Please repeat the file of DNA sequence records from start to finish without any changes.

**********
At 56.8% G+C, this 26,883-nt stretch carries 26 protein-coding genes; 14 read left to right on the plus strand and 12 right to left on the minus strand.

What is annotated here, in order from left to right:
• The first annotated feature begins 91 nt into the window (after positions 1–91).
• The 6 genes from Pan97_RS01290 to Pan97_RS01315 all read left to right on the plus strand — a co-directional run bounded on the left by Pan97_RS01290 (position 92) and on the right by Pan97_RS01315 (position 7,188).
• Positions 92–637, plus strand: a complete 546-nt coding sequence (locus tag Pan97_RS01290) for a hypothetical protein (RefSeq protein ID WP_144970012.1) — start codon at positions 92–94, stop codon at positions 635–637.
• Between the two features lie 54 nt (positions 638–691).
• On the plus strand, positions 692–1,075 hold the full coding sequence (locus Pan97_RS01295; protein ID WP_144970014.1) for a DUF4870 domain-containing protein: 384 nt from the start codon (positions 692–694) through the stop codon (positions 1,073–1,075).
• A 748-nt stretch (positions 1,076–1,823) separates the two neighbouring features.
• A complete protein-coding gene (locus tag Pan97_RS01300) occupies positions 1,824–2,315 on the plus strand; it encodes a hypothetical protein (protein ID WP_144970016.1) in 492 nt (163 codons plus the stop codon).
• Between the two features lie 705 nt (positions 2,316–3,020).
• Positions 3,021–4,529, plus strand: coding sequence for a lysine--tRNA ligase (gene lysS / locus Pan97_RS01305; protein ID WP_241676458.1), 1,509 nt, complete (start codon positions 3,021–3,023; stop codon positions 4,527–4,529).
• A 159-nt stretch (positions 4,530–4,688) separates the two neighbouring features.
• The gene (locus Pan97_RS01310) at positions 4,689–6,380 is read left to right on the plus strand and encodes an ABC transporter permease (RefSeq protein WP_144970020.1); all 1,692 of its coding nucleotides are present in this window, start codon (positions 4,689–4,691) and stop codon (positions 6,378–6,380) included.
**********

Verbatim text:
At 56.8% G+C, this 26,883-nt stretch carries 26 protein-coding genes; 14 read left to right on the plus strand and 12 right to left on the minus strand.

What is annotated here, in order from left to right:
• The first annotated feature begins 91 nt into the window (after positions 1–91).
• The 6 genes from Pan97_RS01290 to Pan97_RS01315 all read left to right on the plus strand — a co-directional run bounded on the left by Pan97_RS01290 (position 92) and on the right by Pan97_RS01315 (position 7,188).
• Positions 92–637, plus strand: a complete 546-nt coding sequence (locus tag Pan97_RS01290) for a hypothetical protein (RefSeq protein ID WP_144970012.1) — start codon at positions 92–94, stop codon at positions 635–637.
• Between the two features lie 54 nt (positions 638–691).
• On the plus strand, positions 692–1,075 hold the full coding sequence (locus Pan97_RS01295; protein ID WP_144970014.1) for a DUF4870 domain-containing protein: 384 nt from the start codon (positions 692–694) through the stop codon (positions 1,073–1,075).
• A 748-nt stretch (positions 1,076–1,823) separates the two neighbouring features.
• A complete protein-coding gene (locus tag Pan97_RS01300) occupies positions 1,824–2,315 on the plus strand; it encodes a hypothetical protein (protein ID WP_144970016.1) in 492 nt (163 codons plus the stop codon).
• Between the two features lie 705 nt (positions 2,316–3,020).
• Positions 3,021–4,529, plus strand: coding sequence for a lysine--tRNA ligase (gene lysS / locus Pan97_RS01305; protein ID WP_241676458.1), 1,509 nt, complete (start codon positions 3,021–3,023; stop codon positions 4,527–4,529).
• A 159-nt stretch (positions 4,530–4,688) separates the two neighbouring features.
• The gene (locus Pan97_RS01310) at positions 4,689–6,380 is read left to right on the plus strand and encodes an ABC transporter permease (RefSeq protein WP_144970020.1); all 1,692 of its coding nucleotides are present in this window, start codon (positions 4,689–4,691) and stop codon (positions 6,378–6,380) included.